Why Apple won’t allow 3rd party watch faces

Rogifan

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Original poster
Nov 14, 2011
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Marco Arment, Jason Snell and others have been complaining recently about Apple Watch faces saying they’re not good enough and Apple should allow 3rd party faces. I think the reason they don’t is the same reason they don’t allow UI customization (outside of accessability features) or themes on iOS. I’d also guess they don’t want to have to police a watch face store and get sued by real watch makers claiming copyright or trademark infringement. Even if one argues for a heavily curated store it’s still Apple doing the curating and then you’d just have disgruntled developers no one has ever heard of running to social media to complain about their watch face being rejected and the outrage mob livid with Apple and its walled garden. Arguing that Apple needs better faces is fine but I don’t see 3rd party faces happening anytime soon.
 
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akash.nu

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May 26, 2016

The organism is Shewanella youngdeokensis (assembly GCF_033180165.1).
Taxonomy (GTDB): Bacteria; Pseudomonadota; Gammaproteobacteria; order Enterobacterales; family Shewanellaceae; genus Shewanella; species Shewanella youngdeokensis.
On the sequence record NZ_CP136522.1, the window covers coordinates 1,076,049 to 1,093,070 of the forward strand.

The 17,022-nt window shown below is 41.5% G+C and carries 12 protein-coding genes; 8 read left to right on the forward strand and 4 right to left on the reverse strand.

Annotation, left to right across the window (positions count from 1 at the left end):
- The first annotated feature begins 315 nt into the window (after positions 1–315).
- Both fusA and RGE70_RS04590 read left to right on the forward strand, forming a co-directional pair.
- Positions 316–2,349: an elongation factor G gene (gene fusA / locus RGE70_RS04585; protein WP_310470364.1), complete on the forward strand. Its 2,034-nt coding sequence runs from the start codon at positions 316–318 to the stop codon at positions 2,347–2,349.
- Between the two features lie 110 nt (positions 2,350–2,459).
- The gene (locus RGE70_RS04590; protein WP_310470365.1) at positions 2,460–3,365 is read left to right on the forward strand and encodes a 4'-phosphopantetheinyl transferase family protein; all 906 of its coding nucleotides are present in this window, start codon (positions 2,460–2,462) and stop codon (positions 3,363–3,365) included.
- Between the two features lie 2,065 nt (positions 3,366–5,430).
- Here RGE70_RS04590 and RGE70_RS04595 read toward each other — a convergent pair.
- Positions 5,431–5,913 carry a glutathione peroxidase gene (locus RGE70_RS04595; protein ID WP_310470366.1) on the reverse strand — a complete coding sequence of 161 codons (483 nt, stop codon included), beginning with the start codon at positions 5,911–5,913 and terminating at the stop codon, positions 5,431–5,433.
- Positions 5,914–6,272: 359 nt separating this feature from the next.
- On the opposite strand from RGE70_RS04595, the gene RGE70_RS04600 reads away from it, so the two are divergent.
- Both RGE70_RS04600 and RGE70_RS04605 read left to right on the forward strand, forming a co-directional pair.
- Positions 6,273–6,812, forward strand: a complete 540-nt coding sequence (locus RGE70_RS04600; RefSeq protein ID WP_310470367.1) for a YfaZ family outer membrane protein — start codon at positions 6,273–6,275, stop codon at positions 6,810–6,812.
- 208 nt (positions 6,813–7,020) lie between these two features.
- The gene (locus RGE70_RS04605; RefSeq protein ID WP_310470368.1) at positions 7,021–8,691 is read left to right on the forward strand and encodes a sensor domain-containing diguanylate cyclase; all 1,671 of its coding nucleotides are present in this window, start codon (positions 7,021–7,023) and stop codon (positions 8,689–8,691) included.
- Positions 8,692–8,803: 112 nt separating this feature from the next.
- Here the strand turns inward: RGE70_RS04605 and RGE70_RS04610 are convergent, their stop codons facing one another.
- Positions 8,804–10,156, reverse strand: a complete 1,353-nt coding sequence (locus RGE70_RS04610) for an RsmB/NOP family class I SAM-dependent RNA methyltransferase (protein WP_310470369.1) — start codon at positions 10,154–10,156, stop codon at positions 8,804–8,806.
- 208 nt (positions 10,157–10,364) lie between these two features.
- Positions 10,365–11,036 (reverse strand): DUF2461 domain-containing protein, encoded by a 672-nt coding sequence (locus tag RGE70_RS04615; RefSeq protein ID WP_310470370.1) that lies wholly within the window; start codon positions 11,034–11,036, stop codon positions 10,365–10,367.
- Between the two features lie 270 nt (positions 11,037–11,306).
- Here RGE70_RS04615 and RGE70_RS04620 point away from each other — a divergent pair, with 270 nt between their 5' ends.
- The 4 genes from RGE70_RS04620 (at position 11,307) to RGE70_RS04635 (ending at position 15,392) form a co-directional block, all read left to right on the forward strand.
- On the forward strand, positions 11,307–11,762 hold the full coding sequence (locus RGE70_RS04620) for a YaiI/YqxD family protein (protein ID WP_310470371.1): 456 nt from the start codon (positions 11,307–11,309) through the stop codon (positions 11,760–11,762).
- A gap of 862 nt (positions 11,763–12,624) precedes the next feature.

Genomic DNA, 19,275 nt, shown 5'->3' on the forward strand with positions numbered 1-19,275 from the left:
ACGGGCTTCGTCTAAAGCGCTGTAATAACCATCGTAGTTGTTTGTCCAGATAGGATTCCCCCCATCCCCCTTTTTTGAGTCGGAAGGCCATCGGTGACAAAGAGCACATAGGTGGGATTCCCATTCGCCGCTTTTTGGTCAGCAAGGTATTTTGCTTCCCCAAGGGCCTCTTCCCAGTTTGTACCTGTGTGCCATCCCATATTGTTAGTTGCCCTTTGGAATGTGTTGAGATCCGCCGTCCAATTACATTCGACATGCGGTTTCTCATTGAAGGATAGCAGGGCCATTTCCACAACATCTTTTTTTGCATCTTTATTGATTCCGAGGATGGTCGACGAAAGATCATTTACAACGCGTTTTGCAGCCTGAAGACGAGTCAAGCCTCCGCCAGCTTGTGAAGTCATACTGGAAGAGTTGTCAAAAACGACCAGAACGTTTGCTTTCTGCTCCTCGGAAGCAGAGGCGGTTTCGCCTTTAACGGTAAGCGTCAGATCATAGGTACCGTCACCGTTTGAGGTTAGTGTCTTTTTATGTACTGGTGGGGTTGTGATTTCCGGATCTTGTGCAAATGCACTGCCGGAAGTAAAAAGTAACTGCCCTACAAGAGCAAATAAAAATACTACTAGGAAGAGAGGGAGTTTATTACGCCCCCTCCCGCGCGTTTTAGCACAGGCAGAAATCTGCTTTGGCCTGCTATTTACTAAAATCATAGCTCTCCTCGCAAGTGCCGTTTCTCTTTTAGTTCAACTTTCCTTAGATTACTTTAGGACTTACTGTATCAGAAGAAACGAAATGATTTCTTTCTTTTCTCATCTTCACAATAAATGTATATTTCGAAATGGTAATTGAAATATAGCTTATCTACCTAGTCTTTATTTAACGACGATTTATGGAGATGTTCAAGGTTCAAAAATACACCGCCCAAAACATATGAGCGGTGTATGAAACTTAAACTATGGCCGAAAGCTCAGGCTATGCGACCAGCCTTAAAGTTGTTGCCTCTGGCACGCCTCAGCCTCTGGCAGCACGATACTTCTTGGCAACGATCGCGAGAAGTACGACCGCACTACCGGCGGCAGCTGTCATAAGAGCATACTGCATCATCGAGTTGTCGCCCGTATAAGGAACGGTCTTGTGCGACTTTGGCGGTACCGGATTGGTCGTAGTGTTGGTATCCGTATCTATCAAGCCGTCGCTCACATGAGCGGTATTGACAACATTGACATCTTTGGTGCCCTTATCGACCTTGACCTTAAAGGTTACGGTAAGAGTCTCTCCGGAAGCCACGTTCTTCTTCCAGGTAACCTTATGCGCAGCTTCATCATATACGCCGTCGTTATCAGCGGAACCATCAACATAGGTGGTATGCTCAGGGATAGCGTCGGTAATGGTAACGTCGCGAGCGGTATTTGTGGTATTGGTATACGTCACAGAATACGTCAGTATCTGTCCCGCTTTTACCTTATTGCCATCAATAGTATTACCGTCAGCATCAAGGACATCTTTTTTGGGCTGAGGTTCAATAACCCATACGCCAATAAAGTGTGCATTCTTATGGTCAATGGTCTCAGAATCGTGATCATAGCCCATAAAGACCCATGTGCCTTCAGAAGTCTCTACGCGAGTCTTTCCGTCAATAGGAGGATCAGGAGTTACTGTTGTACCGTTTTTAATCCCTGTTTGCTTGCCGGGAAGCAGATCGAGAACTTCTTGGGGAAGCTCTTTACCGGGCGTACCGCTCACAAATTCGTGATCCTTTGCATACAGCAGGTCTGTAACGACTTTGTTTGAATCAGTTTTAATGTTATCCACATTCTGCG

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I think the issue is 2 fold.

1. Custom Watch faces is too insignificant / small market for apple to invest time and money into making a full fledged AppStore on it own.

2. Big budget development community will not be interested because of number 1 and therefore not good enough for apple either if a thriving dev community is not present for a platform.
 
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Rogifan

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Original poster
Nov 14, 2011
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I think the issue is 2 fold.

1. Custom Watch faces is too insignificant / small market for apple to invest time and money into making a full fledged AppStore on it own.

2. Big budget development community will not be interested because of number 1 and therefore not good enough for apple either if a thriving dec community is not present for a platform.
Agreed. Honestly I don’t really care about Watch faces. I pretty much keep my watch face on modular all the time.
 
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TheBearman

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May 23, 2008
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My thought, like yours, was the legal concerns. Apple is a very big target and would be "responsible" for allowing a 3rd party who may tread on someone's copyright. Having said that, there has been an iPhone app for some time called Chronometer with over 16 faces and hasn't had a problem. I've had it on my iPhone longer than there's been a Watch.